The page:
• The blue panel predominantly suggests maritime and naval character of the Hampton Roads region, which is the nation’s primary naval base on the Eastern Seaboard, the East Coast’s second largest seaport, and the country’s primary center of shipbuilding and ship repair. 
  • The green panel stands for the region’s land-based agriculture, industry, and arts. 
  • The white wavy line represents the sand and surf that help make the region one of the nation’s most visited tourist destinations--from Colonial Williamsburg, Jamestown, and Yorktown to Norfolk’s Chrysler Museum and the famous resort area at Virginia Beach.
  • The sixteen white stars symbolize the region’s cities and counties. The circle shape the stars are displayed in signifies the classic symbol of unity, and they all point to the center to represent the aspiration for regional cooperation.

The flag as a whole was created to symbolize the sense of community shared by the region’s 1.7 million residents and its motto, “Hampton Roads—where Virginia meets the sea.”

The flag of Hampton Roads is a registered trademark of the Hampton Roads Chamber. Display the flag and show your regional pride.  To purchase flag merchandise from the Chamber's exclusive vendor, visit www.aflagshop.com, or call 757.497.8947 ext. 104.

Map Project

Participating Chamber members are featured in this Interactive Map. You can find them listed in the Business Locator section of Maplocator.  This online companion to the flatmap includes: a category listing, pinpoint on the map and information about each member.  If you would like a flap map please contact the Chamber at 757.622.2312 and one can be provided to you at no charge. Our Chamber office is located at 500 East Main Street, Suite 700 (7th floor of the BB&T building), Norfolk, VA 23510. For other requests go to the Chamber Shop to order your maps online.

Interactive "This is Hampton Roads" Annual Publication

Whether you are visiting the area or reside we encourage you to take advantage of all Hampton Roads has to offer. For starters, take a look at our This is Hampton Roads publication--featured in a new interactive "flip" format.

Hampton Roads Chamber Board of Directors

Michele Anderson
United Way Hampton Roads
George Ball
Regional Vice President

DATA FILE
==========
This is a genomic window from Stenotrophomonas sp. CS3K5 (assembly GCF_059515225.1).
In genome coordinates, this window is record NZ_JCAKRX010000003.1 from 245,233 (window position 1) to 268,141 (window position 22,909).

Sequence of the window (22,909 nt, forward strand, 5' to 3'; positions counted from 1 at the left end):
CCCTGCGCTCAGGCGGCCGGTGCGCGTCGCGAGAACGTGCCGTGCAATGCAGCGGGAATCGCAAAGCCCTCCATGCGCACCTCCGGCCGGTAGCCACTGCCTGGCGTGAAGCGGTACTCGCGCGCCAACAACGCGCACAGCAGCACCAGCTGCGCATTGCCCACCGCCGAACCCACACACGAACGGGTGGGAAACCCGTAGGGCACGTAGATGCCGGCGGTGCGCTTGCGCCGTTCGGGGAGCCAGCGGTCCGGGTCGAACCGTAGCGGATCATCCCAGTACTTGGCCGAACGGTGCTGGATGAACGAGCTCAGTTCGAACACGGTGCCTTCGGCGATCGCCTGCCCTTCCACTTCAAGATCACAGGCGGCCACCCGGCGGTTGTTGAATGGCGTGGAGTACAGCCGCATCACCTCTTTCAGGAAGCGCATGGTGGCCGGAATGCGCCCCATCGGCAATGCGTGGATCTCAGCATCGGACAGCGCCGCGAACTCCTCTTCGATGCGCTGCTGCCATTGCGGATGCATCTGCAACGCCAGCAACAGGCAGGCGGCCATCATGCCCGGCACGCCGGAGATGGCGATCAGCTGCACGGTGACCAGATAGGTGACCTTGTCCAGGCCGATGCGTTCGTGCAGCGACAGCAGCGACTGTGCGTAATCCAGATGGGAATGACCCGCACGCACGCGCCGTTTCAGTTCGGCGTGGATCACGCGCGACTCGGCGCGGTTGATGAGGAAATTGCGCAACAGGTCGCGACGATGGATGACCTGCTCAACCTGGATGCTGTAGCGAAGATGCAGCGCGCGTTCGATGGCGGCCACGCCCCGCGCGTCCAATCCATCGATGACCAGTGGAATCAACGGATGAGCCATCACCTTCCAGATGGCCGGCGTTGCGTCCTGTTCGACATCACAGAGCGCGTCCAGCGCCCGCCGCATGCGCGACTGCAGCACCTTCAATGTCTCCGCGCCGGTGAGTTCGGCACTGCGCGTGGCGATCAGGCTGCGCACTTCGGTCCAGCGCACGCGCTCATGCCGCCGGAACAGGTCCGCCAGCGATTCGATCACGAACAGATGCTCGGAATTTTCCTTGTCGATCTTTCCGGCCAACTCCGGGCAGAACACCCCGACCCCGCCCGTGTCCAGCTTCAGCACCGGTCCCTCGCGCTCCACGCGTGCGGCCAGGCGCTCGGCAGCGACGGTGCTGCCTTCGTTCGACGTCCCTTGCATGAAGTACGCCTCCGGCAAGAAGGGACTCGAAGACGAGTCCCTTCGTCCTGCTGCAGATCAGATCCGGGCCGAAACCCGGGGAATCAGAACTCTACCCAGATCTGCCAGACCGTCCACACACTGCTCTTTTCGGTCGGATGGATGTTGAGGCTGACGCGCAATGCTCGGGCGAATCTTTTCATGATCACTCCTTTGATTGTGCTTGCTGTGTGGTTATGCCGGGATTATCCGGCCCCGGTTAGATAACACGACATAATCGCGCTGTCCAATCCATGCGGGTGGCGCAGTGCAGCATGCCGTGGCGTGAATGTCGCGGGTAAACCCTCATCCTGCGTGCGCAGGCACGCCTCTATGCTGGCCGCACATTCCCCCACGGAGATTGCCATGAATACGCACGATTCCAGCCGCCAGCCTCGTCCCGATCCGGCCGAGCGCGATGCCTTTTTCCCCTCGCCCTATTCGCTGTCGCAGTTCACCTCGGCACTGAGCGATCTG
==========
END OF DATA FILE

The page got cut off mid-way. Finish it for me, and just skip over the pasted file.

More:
Wells Fargo
Justin Ballard
Director of Business Development
S.B. Ballard Construction Company
Bob Barton
Vice President
Beach Ford
John Borderick
Old Dominion University
Paul Fraim
Attorney
Fraim & Fiorella
Thomas Frantz
CEO & Chairman
Williams Mullen
Dianne Greene
Division Vice President and General Manager
ADP
Kasia Grzelkowski
President & CEO
VersAbility Resources
Andrew Hodge
Regional President
Union Bank & Trust
Reese Jackson
President
Chesapeake Regional Healthcare
Susan  Jacobs
Vice President, Human Resources
Newport News Shipbuilding, a Division of Huntington Ingalls Industries
Ruth Jones-Nichols
President and CEO
Foodbank of Southeastern Virginia
Mark Klett
President & CEO
Klett Consulting Group
Ron Lauster
President
W.M. Jordan Company
Bob  McDonnell
Principal
The McDonnell Group
Dr. Scott Miller
President
Virginia Wesleyan University
J.D. Myers, II
Senior Vice President & Region Manager
Cox Communications
James Noel
General Counsel
The Franklin Johnston Group
John Reinhart
Chief Executive Officer & Executive Director
The Port of Virginia
Julia Rust
Attorney
Pierce McCoy
Bert Schmidt
President & CEO
WHRO
Bruce Thompson
CEO
Gold Key / PHR
Don Winchester
Senior Vice President, Director
PNC Bank
Charity  Volman
President - South Hampton Roads
TowneBank
Bennett Zier
Vice President
Entercom
Dave Paradise
Senior Vice President
Dollar Bank
Darius Davenport
Crenshaw, Ware & Martin, PLC
Kay Miller
Physician Recruiter
Sentara Medical Center
Dee Oliver
Va Beach Planning Commissioner
Kelly's Tavern
Print
Join Us
Youtube Icon
Linkedin Icon
Instagram Icon
Contact Icon